within. Exactly like 'this ceremony of
welcome is the one of farewell to young
men who have passed their examination
and arc joining the army for three years
service. In the past few weeks there
have been many o these farewell pro
cessions, and, .except for the boyishness
of his face and the newness of his uni
form, one cannot distinguish the newly
enlisted soldier from the M&nchuriau vet
;cran. The army in Japan is of the people Tar
more than is the case was us, for here
a system like the German prevails, and
with the exception -f some few classes,
priests and others, even able-bodied
young man must give three years to ac
tive army service. After this period, with
its attendant discipline, study and physi
cal training, the sojdler goes home a far
more efficient and patriotic man than
he was before. Then he Is put in the
"first reserve" for four years, and after
wards In the "second reserve' for four
years, subject to active service only in
case of war. As a result, the army Is
the people, representing the spirit of the
people to aMegree impossible with a body
of mercenaries. If America, were a little
island nation instead of the big, roomy
country that it Is, the advantages of the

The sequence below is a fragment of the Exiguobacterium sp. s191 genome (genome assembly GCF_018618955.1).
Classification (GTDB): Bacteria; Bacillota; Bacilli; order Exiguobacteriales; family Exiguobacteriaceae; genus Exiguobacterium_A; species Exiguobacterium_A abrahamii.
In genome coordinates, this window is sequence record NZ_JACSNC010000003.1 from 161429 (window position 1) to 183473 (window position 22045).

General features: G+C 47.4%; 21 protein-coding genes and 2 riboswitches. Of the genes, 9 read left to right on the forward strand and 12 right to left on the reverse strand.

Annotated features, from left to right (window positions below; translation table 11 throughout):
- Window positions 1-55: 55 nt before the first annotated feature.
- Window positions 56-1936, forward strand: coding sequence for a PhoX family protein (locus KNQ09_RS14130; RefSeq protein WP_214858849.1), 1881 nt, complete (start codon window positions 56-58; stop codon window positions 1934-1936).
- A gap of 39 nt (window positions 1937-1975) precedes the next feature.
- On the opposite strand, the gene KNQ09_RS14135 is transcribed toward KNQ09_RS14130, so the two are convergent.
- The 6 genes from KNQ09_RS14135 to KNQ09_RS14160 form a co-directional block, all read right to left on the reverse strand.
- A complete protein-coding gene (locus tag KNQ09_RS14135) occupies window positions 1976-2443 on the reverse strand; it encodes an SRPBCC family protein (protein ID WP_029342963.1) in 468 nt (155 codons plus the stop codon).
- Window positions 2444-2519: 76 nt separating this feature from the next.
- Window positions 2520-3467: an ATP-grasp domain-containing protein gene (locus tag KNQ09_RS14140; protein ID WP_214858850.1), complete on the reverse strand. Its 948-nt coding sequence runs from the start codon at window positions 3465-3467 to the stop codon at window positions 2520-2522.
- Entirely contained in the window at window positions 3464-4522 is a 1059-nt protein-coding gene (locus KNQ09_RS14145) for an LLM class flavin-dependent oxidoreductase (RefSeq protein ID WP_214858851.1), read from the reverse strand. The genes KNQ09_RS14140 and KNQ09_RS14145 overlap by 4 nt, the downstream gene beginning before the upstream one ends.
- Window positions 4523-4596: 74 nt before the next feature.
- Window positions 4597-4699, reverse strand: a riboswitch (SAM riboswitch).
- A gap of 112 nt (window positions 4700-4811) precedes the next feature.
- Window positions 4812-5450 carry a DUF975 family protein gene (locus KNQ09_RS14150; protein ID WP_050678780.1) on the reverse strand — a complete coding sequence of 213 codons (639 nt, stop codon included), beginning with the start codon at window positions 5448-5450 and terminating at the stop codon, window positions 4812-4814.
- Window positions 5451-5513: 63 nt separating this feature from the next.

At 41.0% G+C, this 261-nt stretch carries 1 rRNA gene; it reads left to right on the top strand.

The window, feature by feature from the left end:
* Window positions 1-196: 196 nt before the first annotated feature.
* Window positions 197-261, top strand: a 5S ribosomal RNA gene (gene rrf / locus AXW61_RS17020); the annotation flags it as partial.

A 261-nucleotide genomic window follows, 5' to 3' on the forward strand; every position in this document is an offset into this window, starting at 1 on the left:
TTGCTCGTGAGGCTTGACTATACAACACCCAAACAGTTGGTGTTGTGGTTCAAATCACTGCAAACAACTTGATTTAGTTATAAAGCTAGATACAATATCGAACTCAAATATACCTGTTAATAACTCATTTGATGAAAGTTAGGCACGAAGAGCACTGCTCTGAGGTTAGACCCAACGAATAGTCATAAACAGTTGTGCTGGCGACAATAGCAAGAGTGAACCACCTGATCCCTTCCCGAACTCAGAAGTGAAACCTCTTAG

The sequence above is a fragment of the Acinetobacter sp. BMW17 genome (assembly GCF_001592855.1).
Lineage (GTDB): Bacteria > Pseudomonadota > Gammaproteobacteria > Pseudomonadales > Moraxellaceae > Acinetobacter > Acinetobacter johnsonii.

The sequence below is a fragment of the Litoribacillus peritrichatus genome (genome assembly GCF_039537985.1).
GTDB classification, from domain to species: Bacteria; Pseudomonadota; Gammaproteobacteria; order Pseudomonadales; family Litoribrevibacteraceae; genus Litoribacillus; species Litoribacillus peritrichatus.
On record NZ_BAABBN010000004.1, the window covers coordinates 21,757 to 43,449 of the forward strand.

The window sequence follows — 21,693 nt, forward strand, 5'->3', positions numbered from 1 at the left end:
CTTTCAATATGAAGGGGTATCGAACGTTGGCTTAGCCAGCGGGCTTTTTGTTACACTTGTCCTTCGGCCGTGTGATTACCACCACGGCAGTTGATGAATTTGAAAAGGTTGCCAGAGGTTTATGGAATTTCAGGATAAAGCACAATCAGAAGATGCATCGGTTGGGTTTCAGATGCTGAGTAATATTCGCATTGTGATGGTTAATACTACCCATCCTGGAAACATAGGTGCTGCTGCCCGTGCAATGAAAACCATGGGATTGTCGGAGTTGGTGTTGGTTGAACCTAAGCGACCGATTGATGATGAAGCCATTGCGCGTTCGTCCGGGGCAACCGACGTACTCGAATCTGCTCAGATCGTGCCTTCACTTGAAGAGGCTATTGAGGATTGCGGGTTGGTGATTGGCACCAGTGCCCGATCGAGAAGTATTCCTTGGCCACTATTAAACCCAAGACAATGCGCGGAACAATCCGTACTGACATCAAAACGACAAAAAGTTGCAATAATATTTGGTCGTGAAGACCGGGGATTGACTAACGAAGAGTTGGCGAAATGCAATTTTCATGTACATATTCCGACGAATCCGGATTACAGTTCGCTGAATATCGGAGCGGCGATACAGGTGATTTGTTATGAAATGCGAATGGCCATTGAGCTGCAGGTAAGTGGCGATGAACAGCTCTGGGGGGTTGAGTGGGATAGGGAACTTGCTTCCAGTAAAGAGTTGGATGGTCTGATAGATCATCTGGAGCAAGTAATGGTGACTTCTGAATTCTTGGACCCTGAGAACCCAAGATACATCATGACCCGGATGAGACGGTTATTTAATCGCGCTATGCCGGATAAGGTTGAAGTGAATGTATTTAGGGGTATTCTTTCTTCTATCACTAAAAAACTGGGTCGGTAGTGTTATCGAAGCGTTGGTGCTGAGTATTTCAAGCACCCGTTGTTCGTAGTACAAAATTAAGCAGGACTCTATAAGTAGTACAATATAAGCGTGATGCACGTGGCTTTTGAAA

system would appeal to us. Patriotism Is
a better motive for fighting than mere
meflthly par '..jr4 r well-trained man
can fight with greater skill than the most
Japan Overflows "With Soldiers.
Japan is overflowing with soldicra The
other day' as wc boarded the train for
Tokio. we saw sick and wounded, pale,
wan men carried by In stretchers; as we
went to Narita, an out-of-the-way country-place
noted for its Buddhist temple, a
battalion of infaktry was on the train,
and we found the- town swarming with
soldiers, while evergreen archways and
decorations were erected in tho temple
groundr-for a festival in their honor.
One cannot help thinking of the con
trast afforded by the return of the Rus
sian troops to their turbulent, unhappy
country. There Is now In Nagasaki a
transport with 757 soldiers aboard who
took part la the-VladlvoMok riots. It has
been announced that Russian prisoners
returning from Japan will be sent home
via Sue because of the disturbance In
the Interior of Russia. In Yokohama the
other day a subscription of 3609 yen was
contributed by the foreign rnJ4es to sev
eral" hundred Russian prisoners who will
UFe the -sum to pay their passage to
.America. They are men who laid down
their arms at Port Artfcur. for which of
fenve they we 14 be tWL "abairiii tkey re
turn t Rwt4a. It fe' MM that J he "Rus
sian authorities in charge made but a
feeble folnt at detaining them. The So
cialist party In Russia hag taken advan
tage of the imprisonment of soldiers here
by scattering great quantities of revolu
tionary tracts among them. The return
home of these men means added fuel to
the strife and menace to the government
of the Ciar. Russia has more to fvir
from the aftermath of the war than she
had to fear from the war Itself. Every
one In Russia has a grievance, and every
uridier Is returning discontented and mu
tinous. . Japan Is not without difficulties
and problems, but a rebellious army is,